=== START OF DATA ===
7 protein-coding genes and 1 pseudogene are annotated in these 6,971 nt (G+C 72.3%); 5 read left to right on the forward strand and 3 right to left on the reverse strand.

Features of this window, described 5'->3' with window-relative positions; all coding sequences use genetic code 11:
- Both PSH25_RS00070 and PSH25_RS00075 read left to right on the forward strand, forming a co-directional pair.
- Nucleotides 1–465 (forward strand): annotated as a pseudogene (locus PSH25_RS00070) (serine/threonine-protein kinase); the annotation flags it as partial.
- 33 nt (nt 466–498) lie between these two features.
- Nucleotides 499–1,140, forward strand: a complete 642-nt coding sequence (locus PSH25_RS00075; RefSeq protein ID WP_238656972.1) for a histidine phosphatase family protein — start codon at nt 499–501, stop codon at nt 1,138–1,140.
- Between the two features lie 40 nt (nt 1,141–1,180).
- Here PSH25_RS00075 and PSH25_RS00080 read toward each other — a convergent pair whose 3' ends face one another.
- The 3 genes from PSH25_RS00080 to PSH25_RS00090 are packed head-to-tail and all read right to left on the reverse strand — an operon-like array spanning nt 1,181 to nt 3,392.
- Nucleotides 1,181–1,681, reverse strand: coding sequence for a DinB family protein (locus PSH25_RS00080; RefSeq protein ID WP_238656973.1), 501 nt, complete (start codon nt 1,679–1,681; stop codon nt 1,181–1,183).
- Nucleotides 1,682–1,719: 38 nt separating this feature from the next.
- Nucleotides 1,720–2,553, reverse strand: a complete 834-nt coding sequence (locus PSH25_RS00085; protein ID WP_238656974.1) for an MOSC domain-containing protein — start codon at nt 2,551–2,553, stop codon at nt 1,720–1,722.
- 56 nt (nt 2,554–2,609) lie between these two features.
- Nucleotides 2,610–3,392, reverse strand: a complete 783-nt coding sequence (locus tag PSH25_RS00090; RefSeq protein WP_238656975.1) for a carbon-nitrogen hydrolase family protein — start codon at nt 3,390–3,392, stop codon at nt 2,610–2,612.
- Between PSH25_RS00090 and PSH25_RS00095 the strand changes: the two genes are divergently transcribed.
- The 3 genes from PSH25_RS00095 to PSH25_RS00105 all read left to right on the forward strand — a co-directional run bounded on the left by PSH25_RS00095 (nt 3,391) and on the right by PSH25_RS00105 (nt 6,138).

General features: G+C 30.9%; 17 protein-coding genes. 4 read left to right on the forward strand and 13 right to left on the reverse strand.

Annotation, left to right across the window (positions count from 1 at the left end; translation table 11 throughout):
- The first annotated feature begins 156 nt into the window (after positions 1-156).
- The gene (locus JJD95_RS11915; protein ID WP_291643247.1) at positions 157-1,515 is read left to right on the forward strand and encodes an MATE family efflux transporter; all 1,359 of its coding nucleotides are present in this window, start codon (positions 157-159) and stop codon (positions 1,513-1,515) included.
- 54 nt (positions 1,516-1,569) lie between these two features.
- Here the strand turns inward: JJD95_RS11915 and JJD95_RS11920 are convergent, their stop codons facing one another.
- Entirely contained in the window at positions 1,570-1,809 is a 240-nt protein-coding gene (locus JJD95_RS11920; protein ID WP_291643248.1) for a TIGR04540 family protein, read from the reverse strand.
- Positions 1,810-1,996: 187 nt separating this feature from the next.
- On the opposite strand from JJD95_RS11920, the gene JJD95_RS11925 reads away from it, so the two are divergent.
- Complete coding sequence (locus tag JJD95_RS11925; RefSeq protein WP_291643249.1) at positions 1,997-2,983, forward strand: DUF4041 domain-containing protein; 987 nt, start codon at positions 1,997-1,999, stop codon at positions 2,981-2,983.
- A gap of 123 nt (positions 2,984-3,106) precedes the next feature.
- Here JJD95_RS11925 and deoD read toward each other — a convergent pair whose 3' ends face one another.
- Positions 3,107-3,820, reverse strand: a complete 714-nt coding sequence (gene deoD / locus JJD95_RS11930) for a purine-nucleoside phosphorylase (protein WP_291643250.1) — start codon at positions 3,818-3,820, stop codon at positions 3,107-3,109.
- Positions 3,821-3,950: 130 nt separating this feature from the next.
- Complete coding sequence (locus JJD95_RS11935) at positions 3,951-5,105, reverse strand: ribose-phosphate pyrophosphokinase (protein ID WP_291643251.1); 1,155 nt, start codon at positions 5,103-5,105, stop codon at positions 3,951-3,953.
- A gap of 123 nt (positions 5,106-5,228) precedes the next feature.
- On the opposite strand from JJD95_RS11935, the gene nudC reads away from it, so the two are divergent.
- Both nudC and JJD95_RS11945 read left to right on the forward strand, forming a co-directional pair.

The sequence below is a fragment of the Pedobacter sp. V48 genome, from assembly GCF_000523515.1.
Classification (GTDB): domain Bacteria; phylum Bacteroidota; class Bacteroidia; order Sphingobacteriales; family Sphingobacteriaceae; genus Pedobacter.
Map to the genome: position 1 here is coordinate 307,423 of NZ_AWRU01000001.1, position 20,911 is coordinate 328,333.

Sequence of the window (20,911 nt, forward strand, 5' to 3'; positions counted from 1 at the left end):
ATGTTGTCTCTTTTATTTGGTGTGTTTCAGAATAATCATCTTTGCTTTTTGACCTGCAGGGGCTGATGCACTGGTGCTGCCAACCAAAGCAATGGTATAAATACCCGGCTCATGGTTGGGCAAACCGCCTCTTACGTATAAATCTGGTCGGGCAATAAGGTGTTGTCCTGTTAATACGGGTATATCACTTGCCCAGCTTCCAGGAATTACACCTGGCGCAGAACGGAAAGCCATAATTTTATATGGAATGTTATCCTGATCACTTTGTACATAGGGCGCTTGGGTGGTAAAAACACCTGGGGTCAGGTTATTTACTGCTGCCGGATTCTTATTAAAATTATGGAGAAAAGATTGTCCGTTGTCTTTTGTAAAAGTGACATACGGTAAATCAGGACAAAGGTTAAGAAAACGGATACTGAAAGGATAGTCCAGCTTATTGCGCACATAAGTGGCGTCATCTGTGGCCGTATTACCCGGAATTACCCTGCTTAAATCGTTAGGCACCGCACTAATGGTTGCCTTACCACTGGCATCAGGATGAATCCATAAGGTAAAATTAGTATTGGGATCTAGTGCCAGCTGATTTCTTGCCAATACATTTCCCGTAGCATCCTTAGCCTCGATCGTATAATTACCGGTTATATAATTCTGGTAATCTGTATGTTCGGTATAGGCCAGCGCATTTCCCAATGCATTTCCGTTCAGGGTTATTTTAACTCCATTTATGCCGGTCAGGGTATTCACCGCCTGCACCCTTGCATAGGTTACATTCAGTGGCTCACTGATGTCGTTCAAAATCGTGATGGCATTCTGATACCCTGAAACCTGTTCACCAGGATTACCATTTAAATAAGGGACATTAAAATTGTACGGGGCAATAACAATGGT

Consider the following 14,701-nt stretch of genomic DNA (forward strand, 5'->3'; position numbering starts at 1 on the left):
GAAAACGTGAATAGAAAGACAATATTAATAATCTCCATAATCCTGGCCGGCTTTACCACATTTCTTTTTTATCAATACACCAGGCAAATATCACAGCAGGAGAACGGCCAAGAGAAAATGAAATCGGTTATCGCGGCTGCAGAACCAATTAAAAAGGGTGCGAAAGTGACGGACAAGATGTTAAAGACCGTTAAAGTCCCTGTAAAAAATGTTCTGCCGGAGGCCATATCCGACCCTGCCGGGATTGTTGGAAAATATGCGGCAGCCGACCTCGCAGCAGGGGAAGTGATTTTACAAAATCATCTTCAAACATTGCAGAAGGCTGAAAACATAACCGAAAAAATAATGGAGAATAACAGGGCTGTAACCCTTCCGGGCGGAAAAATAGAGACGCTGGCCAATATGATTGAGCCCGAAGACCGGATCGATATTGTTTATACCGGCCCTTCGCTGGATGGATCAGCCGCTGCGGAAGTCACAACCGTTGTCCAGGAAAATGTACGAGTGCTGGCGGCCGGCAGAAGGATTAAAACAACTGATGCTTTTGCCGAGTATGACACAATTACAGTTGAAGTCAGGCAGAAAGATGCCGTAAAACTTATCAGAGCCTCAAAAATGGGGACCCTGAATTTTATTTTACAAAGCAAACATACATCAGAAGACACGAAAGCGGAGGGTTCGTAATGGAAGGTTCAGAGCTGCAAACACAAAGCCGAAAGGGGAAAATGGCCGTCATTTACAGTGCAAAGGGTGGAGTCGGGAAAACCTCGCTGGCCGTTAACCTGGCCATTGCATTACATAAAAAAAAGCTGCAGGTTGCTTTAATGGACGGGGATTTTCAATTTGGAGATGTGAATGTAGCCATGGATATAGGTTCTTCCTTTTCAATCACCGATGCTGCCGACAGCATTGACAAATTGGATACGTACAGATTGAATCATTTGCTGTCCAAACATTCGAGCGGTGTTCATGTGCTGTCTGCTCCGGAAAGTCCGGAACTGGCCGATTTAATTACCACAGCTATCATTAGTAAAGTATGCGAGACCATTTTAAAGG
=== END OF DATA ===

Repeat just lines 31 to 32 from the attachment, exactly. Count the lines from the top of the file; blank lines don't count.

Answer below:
- Complete coding sequence (locus JJD95_RS11935) at positions 3,951-5,105, reverse strand: ribose-phosphate pyrophosphokinase (protein ID WP_291643251.1); 1,155 nt, start codon at positions 5,103-5,105, stop codon at positions 3,951-3,953.
- A gap of 123 nt (positions 5,106-5,228) precedes the next feature.